Prime Minister Shahid Khaqan Abbasi remarked that civil-military relations in Pakistan are evolving while speaking at London School of Economics on Saturday.
“Civil-military relations are evolving, military has understanding of the issues and its up to both the civilian and military leadership to work out and. These relations are improving and moving in the right direction. It’s a process and there is no short-cut and no miracle can be achieved overnight.”
The prime minister was speaking at the “Future of Pakistan 2017” conference held here on Saturday by the London School of Economics South Asia Centre where he gave a comprehensive view on Pakistan’s current issues, including the disqualification of Nawaz Sharif, progress made in the last four years and civil-military relations.
On the Supreme Court’s disqualification of former prime minister Nawaz Sharif, Abbasi said that “judiciary recently took a step, it removed the sitting prime minister. We accepted the verdict, the prime minister left office.”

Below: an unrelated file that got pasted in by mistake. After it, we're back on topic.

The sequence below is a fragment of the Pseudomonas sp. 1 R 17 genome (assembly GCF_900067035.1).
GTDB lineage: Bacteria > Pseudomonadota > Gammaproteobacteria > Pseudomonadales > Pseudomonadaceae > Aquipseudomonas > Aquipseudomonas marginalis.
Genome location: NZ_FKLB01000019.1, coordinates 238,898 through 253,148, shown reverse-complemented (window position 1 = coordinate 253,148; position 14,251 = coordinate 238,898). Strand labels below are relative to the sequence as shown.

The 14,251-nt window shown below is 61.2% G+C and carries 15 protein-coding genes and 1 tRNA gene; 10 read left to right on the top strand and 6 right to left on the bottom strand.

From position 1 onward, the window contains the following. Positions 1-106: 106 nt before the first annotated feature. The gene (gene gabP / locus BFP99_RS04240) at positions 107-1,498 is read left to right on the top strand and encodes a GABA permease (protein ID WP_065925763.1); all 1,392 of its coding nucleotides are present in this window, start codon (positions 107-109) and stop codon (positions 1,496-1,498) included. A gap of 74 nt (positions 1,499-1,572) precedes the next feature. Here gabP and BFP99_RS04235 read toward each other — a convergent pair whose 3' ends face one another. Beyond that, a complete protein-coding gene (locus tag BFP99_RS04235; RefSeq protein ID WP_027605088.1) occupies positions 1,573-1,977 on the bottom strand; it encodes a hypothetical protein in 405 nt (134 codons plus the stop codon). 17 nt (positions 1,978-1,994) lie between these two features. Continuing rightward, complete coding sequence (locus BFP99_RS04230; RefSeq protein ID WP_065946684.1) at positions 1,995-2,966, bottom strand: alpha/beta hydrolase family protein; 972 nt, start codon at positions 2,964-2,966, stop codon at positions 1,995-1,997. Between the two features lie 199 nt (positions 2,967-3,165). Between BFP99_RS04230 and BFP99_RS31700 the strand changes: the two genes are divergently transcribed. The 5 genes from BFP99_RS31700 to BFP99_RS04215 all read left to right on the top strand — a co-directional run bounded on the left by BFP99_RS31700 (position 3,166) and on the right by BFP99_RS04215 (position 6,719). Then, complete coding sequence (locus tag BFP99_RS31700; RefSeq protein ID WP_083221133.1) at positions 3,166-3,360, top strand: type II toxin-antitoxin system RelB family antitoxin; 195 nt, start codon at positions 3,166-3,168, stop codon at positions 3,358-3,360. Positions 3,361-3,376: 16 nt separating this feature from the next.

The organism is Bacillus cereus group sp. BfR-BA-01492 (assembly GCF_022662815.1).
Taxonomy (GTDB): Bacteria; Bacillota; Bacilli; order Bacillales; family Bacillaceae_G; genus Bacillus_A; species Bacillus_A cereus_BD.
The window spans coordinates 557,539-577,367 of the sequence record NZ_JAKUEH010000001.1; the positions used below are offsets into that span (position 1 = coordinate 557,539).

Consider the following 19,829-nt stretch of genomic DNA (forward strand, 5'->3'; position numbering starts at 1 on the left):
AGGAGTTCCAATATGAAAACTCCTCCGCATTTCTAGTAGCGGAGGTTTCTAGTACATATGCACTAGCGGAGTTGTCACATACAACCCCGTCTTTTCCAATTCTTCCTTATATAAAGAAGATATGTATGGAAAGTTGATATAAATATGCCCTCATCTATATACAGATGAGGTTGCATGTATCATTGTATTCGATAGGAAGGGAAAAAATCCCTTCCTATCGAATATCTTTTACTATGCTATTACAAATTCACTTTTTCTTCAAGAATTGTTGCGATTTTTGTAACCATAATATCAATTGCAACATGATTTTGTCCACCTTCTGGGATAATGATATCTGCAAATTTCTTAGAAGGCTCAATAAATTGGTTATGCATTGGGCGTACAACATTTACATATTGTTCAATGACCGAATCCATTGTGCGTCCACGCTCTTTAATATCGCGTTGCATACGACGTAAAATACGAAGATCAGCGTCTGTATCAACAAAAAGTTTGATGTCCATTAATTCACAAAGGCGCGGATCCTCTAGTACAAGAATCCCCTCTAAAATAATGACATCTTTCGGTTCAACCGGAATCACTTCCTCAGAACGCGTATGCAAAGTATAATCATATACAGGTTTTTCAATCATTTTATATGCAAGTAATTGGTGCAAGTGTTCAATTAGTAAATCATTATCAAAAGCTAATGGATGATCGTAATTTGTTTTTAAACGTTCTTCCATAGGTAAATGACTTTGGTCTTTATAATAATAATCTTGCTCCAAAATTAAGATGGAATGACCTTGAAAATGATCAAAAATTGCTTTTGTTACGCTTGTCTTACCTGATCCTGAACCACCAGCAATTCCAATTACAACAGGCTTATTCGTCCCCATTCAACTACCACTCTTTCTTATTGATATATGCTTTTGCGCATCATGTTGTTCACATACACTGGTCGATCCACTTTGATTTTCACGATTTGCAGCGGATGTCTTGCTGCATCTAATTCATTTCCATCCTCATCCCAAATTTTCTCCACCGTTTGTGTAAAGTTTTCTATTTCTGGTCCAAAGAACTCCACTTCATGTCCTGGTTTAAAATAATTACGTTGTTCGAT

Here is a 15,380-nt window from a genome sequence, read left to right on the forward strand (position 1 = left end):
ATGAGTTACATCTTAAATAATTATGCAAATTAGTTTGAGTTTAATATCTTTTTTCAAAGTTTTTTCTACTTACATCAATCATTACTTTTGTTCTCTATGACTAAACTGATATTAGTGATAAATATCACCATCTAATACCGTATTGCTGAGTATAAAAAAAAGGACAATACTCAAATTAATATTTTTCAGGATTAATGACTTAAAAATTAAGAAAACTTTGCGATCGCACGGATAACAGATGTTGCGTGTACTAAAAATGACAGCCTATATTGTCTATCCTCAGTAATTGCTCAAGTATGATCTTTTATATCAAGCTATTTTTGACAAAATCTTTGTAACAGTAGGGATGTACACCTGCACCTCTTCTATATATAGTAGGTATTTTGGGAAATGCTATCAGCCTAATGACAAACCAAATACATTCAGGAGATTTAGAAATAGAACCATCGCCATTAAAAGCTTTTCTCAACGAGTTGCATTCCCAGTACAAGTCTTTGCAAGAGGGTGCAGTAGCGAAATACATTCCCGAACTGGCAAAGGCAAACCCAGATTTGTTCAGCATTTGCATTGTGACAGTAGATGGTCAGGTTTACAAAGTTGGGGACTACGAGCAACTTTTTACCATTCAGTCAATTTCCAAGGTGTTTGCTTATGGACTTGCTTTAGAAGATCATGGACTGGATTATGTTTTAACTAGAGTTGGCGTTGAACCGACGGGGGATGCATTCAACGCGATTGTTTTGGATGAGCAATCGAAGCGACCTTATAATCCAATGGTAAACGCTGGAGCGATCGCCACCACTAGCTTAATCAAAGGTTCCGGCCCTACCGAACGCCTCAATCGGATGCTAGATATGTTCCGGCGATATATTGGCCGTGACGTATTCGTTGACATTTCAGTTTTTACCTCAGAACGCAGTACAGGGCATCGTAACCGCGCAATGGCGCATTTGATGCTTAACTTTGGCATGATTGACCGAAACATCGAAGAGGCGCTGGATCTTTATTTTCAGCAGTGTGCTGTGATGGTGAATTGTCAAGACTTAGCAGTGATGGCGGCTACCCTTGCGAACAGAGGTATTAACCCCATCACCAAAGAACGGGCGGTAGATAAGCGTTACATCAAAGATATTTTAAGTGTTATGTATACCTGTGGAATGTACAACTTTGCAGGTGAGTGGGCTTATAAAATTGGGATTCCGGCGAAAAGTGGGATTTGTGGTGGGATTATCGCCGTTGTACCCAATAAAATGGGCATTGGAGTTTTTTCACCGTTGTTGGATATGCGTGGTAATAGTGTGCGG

He added, “however we have left it to history to judge whether history accepts the judgment or not.”
However, he said that most of Pakistan does not agree with Nawaz’s disqualification by the apex court on the basis of Iqama. Abbasi said that energy crisis was Pakistan’s biggest challenge when PML-N came into power in 2013 but the power issue has been resolved.
He said that US-Pak relationship should not be defined by Afghanistan alone as it’s a relation between two people and it’s a long military relationship.
The premier added that there is not a single Afghan post on the Pak-Afghan border, which means that the nearly 700km long border has been turned into a safe haven for terrorists, smugglers and mafias. He said this issue needs to be resolved and Pakistan alone shouldn’t be expected to deliver.
Elaborating further, Abbasi said that many people believe that terror emanates from Pakistan and that’s a completely wrong perception. He explained that Pakistan has given sacrifice of thousands of its people and members of armed forces. He said that a quarter of Pakistan army is engaged in the war against terrorism and it has succeeded where the international military coalition failed to deliver.